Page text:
This is all going to be so, so obsolete by the time I finish writing it and hit the “send post” button. But here goes:

395 traders on this, so one of Manifold’s biggest markets, probably representative. The small print defines a major outage as one that lasts more than an hour. See here for a good explanation of why some people expect Twitter outages.

Polymarket is within 2% of Manifold. Metaculus here has slightly stricter criteria but broadly agrees.

71 traders, still pretty good, but I find it meaningless without a way to distinguish between “everything collapses, Elon sells it for peanuts to scavengers” vs. “Elon saves Twitter, then hands it over to a minion while he moves on to a company building giant death zeppelins”.

Oh, here we go. 20 traders, they think Musk will stay in charge.

23 traders. Twitter was profitable in 2018 and 2019, then went back to being net negative in 2020 and 2021 (I don’t know why) . I don’t think it’s been very profitable lately, so it would be a feather in Musk’s cap if he accomplished this.

24 traders. Twitter’s mDAU have consistently gone up in the past. DAU is slightly different and I think more likely to include bots.

26 traders. One thing I like about Manifold is that it lets you choose any point along the gradient from “completely objective” (eg Twitter’s reported DAU count) to “completely subjective” (eg whether the person who made the market thinks something is better or worse). This at least uses a poll as its resolution method. But the poll will be in the comments of this market, which means it will mostly be by people who invested in this market, who’ll have strong incentives to manipulate it. Maybe Manifold should add a polling platform to their service?

815 traders, one of the biggest markets of all time. It’s easy to see the jump where Musk unbanned Trump the other day. Trump has said that he doesn’t need to tweet because he prefers his own Truth Social network. This is a good business decision on his part, but hinges on him having enough impulse control to stick to his plan and avoid tweeting. The market thinks there’s a 25% chance he can do it!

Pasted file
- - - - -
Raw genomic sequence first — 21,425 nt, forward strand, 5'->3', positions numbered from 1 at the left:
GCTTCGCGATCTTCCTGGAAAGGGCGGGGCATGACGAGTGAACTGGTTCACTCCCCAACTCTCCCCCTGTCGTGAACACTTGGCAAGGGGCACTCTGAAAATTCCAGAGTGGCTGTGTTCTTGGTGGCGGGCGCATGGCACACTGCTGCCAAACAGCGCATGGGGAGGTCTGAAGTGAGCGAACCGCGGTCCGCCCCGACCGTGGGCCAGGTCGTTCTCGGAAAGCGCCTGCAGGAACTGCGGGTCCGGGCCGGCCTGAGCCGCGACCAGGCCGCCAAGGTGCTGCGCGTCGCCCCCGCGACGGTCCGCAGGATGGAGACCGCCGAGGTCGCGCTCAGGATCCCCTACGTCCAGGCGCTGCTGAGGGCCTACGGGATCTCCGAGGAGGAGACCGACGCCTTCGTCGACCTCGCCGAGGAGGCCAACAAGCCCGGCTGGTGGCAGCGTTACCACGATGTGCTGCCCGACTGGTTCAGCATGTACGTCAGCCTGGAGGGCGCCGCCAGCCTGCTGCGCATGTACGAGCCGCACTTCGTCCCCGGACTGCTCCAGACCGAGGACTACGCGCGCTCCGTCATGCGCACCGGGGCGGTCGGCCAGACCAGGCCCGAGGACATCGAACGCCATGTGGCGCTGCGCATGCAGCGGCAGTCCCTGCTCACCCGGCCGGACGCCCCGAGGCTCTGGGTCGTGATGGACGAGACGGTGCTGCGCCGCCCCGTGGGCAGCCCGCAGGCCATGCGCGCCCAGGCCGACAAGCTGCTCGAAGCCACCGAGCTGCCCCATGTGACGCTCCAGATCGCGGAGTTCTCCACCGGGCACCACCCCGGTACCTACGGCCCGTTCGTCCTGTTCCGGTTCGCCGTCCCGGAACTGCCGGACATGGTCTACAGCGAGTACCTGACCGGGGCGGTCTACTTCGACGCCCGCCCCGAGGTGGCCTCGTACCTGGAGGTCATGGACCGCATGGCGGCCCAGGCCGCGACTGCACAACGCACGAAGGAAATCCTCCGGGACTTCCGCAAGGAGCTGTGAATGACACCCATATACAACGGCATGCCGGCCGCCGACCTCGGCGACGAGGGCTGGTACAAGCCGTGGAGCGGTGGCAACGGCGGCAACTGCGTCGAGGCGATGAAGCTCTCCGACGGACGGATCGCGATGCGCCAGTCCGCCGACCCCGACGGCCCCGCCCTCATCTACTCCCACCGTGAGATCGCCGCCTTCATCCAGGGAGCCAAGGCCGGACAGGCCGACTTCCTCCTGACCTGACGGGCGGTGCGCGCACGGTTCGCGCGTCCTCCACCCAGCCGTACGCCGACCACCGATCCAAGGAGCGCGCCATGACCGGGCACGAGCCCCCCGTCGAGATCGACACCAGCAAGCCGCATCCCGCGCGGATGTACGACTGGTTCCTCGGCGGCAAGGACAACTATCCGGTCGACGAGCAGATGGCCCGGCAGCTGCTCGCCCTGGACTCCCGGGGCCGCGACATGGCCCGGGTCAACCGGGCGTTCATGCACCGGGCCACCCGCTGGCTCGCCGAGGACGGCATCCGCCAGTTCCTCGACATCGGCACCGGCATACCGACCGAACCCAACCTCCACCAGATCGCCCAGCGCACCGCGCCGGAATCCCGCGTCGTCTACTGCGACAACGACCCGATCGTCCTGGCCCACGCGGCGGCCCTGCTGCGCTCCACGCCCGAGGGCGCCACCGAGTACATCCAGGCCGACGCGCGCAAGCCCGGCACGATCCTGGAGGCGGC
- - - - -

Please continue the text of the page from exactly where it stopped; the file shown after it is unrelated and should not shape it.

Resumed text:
Polymarket again within 2% of Manifold.

Only 23 traders here, and they’re a lot less optimistic than the Trump traders.


43 traders, seems like probably. I’ve seen a lot of Twitter takes about how rich well-connected people never get in trouble for this kind of thing, but the markets seem less cynical.

251 traders, and by the way amazing job by “mr22” who started this market on October 5. I also appreciate the relatively late end date - there’s another market “. . . by 2024” which is in the 30s, but that’s because people don’t trust the justice system to move quickly, not because they think he’ll be found innocent.

There are a series of markets on sentence length which seem to suggest more than a month but less than a year in jail; this doesn’t really make sense to me and I’m going to nervously ignore them.

Only 8 traders here, so take with a grain of salt, but this is a great example of the creative ways people are using Manifold. The market resolves not to “yes” or “no” but to the percent of FTX US users’ funds that they eventually get back; you make money if you were closer than other traders. Here they seem to think most people will only be getting about 14 cents on the dollar. There’s another market for FTX.US users which is a little higher at 29.

34 traders. I think this is too high; I bet it was some random third-tier insider, just because there are more of them and they’re under less scrutiny.

Moving on to the effects on effective altruism in particular (just assume I have all possible conflicts of interest here):

272 traders, check the detailed resolution criteria. I think the strongest case is something like the one described in this article, about Center for Effective Altruism leaders discussing concerns about Alameda Research in 2018. The article doesn’t give specifics but my guess is they were the same issues Kerry Vaughn describes here (though see the followup comment by an employee who left FTX, casting doubt on Vaughn’s claims). That means the market hinges on whether Vaughn’s allegations fit the resolution criteria that “the unethical behavior must have been related to fraudulent investment strategies that involve spending other people’s money without their permission”. Vaughn describes “poor capital controls, including a lack of distinction between money owned by investors and money owned by Alameda itself”, which sounds like it’s in that direction but could cover a wide variety of badness levels. My guess is everyone will end up agreeing that disgruntled Alameda employees whisper-networked that some things were bad about the company in 2018, some of the rumors got to CEA leaders, the leaders debated whether this was worse than normal for a tech startup, decided it didn’t rise to a level where they needed to publicly freak out, and moved on. Isaac will have to pay attention to the details as they come out and decide whether or not it qualifies.

45 traders. This seems to confirm that the CEA incident is responsible for most of the probability mass above; many fewer people think the FTX Future Fund (ie the charitable branch of FTX responsible for giving out their money) was in on this.

Related: this market only has five traders, but I’m highlighting it anyway in the hopes that it gets more. The most money is on 2022. My guess is that we’ll find that they had terrible accounting practices in 2018-2019 of the sort that could be classified as criminally incompetent in a way that bled into fraud (but the trades went fine so nobody was harmed) and then they ramped it up a lot in 2022 to deal with the crypto crash. I think this market will be harder to resolve than people expect.